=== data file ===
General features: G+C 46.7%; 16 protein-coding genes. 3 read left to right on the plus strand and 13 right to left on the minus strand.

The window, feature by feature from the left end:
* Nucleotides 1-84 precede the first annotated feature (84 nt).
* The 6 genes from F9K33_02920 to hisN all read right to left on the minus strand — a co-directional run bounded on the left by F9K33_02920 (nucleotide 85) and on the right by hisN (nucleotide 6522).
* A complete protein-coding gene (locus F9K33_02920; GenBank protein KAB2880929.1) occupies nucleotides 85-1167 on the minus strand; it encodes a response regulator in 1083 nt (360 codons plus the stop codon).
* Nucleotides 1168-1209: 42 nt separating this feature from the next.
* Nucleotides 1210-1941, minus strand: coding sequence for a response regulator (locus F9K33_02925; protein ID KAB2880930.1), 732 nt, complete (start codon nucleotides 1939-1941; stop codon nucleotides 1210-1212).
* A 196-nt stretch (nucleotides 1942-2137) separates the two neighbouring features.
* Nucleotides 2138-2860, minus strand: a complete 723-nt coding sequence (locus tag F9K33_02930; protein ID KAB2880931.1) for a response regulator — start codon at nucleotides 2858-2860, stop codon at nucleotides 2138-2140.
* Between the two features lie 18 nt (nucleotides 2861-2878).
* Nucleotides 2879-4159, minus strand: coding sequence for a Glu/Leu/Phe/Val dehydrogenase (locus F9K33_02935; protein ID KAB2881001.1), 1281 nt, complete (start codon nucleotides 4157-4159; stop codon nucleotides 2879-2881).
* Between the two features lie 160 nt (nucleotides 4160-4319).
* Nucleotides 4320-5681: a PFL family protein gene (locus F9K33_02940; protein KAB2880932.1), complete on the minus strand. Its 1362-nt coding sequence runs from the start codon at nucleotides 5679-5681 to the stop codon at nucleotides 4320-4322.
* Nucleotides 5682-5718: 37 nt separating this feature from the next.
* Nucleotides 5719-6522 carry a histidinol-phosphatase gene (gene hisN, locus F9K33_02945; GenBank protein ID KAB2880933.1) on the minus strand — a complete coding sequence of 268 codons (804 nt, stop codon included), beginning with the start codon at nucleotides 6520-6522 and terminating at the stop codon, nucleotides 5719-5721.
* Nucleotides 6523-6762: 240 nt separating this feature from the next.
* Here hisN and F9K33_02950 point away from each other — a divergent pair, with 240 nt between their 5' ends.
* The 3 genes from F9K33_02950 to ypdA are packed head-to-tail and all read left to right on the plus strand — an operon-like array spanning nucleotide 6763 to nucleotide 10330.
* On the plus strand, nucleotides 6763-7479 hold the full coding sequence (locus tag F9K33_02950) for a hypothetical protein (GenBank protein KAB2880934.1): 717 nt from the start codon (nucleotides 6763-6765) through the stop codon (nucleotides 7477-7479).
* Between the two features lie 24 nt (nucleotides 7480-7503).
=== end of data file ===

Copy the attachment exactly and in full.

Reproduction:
General features: G+C 46.7%; 16 protein-coding genes. 3 read left to right on the plus strand and 13 right to left on the minus strand.

The window, feature by feature from the left end:
* Nucleotides 1-84 precede the first annotated feature (84 nt).
* The 6 genes from F9K33_02920 to hisN all read right to left on the minus strand — a co-directional run bounded on the left by F9K33_02920 (nucleotide 85) and on the right by hisN (nucleotide 6522).
* A complete protein-coding gene (locus F9K33_02920; GenBank protein KAB2880929.1) occupies nucleotides 85-1167 on the minus strand; it encodes a response regulator in 1083 nt (360 codons plus the stop codon).
* Nucleotides 1168-1209: 42 nt separating this feature from the next.
* Nucleotides 1210-1941, minus strand: coding sequence for a response regulator (locus F9K33_02925; protein ID KAB2880930.1), 732 nt, complete (start codon nucleotides 1939-1941; stop codon nucleotides 1210-1212).
* A 196-nt stretch (nucleotides 1942-2137) separates the two neighbouring features.
* Nucleotides 2138-2860, minus strand: a complete 723-nt coding sequence (locus tag F9K33_02930; protein ID KAB2880931.1) for a response regulator — start codon at nucleotides 2858-2860, stop codon at nucleotides 2138-2140.
* Between the two features lie 18 nt (nucleotides 2861-2878).
* Nucleotides 2879-4159, minus strand: coding sequence for a Glu/Leu/Phe/Val dehydrogenase (locus F9K33_02935; protein ID KAB2881001.1), 1281 nt, complete (start codon nucleotides 4157-4159; stop codon nucleotides 2879-2881).
* Between the two features lie 160 nt (nucleotides 4160-4319).
* Nucleotides 4320-5681: a PFL family protein gene (locus F9K33_02940; protein KAB2880932.1), complete on the minus strand. Its 1362-nt coding sequence runs from the start codon at nucleotides 5679-5681 to the stop codon at nucleotides 4320-4322.
* Nucleotides 5682-5718: 37 nt separating this feature from the next.
* Nucleotides 5719-6522 carry a histidinol-phosphatase gene (gene hisN, locus F9K33_02945; GenBank protein ID KAB2880933.1) on the minus strand — a complete coding sequence of 268 codons (804 nt, stop codon included), beginning with the start codon at nucleotides 6520-6522 and terminating at the stop codon, nucleotides 5719-5721.
* Nucleotides 6523-6762: 240 nt separating this feature from the next.
* Here hisN and F9K33_02950 point away from each other — a divergent pair, with 240 nt between their 5' ends.
* The 3 genes from F9K33_02950 to ypdA are packed head-to-tail and all read left to right on the plus strand — an operon-like array spanning nucleotide 6763 to nucleotide 10330.
* On the plus strand, nucleotides 6763-7479 hold the full coding sequence (locus tag F9K33_02950) for a hypothetical protein (GenBank protein KAB2880934.1): 717 nt from the start codon (nucleotides 6763-6765) through the stop codon (nucleotides 7477-7479).
* Between the two features lie 24 nt (nucleotides 7480-7503).